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The Water System

The plumbing in your house is made up of two systems: the clean-water supply system and the waste water system. Both systems require periodic attention to keep in good operating condition. However, before you make any major changes in your plumbing, find out what your local plumbing codes require. Most communities have adopted some type of plumbing code.

Clean Water Supply

Water Meter

You have a water meter to measure water consumption for billing purposes if you are on a city water supply or if you purchase your water from a local water association.

You may use the meter, however, to discover how much water you are using for a particular job. First you must learn how to read it. Locate your meter and study the dial carefully. You can usually tell how to read it. One type reads like a car odometer; a second type reads like your electric meter. Each of the five or six dials contributes one number to the total digit. All meters have a special pointer that makes a complete revolution for each cubic foot of water consumed at a given time.

To measure the amount of water you use for a specific task, such as sprinkling the lawn, read the water meter, perform the task, and then read the meter again.

Shutoff Valve

The most important thing to know about the plumbing in the house is the location of the main shutoff valve. If a pipe breaks or the water heater bursts, turn off the main shutoff valve fast. There also should be various "local" shutoff valves. Locate them, too. There should be one under each sink, on toilet tanks, and on the washing machine.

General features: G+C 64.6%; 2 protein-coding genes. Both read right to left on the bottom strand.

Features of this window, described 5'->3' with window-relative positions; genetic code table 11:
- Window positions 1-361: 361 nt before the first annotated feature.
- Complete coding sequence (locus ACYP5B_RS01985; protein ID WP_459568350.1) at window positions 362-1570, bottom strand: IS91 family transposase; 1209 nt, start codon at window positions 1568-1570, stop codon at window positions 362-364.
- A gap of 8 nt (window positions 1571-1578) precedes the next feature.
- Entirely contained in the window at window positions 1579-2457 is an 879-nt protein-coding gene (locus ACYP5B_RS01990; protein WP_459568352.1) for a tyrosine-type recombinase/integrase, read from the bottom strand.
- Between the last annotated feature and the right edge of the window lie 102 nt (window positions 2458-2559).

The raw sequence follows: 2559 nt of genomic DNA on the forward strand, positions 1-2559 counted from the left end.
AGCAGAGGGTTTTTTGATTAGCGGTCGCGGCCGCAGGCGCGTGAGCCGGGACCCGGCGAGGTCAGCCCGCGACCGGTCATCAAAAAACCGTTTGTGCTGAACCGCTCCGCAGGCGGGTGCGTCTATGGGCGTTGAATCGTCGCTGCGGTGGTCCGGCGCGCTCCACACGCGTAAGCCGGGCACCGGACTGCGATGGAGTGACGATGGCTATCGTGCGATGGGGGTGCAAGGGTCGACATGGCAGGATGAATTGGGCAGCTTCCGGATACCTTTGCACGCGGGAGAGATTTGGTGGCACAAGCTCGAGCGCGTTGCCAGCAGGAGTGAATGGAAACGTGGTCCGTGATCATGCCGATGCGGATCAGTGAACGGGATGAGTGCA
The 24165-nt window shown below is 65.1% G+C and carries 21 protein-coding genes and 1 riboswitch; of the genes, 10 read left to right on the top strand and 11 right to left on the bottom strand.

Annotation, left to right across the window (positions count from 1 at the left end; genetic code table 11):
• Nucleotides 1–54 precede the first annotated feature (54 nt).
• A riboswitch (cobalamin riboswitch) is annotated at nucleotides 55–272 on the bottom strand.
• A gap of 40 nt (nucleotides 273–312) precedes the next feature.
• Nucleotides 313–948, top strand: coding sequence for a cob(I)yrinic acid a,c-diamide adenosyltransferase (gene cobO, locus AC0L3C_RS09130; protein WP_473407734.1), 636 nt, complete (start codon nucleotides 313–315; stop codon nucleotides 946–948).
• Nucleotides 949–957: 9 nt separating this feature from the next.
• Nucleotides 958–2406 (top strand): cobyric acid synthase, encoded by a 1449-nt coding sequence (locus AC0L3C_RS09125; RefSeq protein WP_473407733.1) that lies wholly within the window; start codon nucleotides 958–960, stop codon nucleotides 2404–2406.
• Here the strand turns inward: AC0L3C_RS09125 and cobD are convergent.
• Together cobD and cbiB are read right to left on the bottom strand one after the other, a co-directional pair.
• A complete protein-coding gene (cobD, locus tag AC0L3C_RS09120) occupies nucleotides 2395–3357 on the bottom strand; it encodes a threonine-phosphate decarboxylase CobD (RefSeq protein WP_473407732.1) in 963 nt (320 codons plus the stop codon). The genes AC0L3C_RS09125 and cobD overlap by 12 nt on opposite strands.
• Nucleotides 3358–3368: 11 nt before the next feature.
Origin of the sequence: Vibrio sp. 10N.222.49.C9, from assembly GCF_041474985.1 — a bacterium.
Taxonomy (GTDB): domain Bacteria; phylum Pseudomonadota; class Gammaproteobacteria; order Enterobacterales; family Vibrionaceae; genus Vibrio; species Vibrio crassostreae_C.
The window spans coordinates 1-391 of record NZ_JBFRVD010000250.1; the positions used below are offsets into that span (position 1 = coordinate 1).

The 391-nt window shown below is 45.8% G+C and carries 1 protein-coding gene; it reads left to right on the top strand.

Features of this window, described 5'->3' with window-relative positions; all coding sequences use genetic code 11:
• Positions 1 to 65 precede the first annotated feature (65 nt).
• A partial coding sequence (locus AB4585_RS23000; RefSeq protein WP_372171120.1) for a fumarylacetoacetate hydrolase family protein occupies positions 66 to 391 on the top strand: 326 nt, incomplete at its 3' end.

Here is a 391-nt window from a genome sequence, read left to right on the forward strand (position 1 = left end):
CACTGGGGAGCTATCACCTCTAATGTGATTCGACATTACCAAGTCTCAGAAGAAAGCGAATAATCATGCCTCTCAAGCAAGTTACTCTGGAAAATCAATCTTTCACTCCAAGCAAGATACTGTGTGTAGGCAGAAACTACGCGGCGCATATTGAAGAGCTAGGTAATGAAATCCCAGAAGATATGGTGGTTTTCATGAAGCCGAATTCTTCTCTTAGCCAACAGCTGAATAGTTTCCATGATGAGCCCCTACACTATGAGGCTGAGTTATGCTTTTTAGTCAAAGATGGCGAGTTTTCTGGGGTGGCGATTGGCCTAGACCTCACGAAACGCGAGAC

Detecting Water Leaks

If you want to find out if the water stain on your ceiling is caused by a water leak or a faulty roof, use your meter. Make sure all faucets are off, then watch for 20 minutes the one-foot pointer on your meter. If it moved, even slowly, there is a leak.

If you do not have a meter, plumbing supply stores have available amplifying devices to help determine possible leaks.

Water Noises

"Water hammer" is annoying but not serious. It is a phenomenon that occurs when a valve abruptly stops the flow of incoming water.

The problem may be corrected by one of these methods:
  • Replacing an "offending" faucet that is spring-closed with one that is manually closed. The manually closed one operates more slowly.
  • Reducing the high water pressure by closing the main shutoff valve slightly.
  • Checking the temperature on the hot water heater. It should never be above 140 degrees F.
  • Installing a shock absorber to prevent the vibration. This is a job for a professional plumber rather than a do-it-yourselfer.

Repair Leaking Faucets

Leaks are annoying, wasteful, cost money, and stain fixtures. Most leaking faucets are caused by worn out washers.

Supplies Needed To Repair Faucets:
  • Box of assorted sizes of washers, unless you know the size
  • Screwdriver
  • Adjustable wrench

How To Repair:
  • First, turn off the water at the shutoff valve nearest the faucet you are going to repair, then turn on the faucet until the water stops flowing.
  • Loosen packing nut with wrench. Most nuts loosen by turning counterclockwise. Use the handle to pull out the valve unit.
  • Remove the screw holding the old washer at the bottom of the valve unit.
  • Put in new washer and replace screw.
  • Put valve unit back in faucet and turn handle to the proper position.
  • Tighten the packing nut.
  • Turn on the water at the shutoff valve.

Faucets may look different, but they are all built about the same. Mixing faucets used on sinks, laundry tubs, and bathtubs are two units with the same spout. You'll need to repair each unit separately.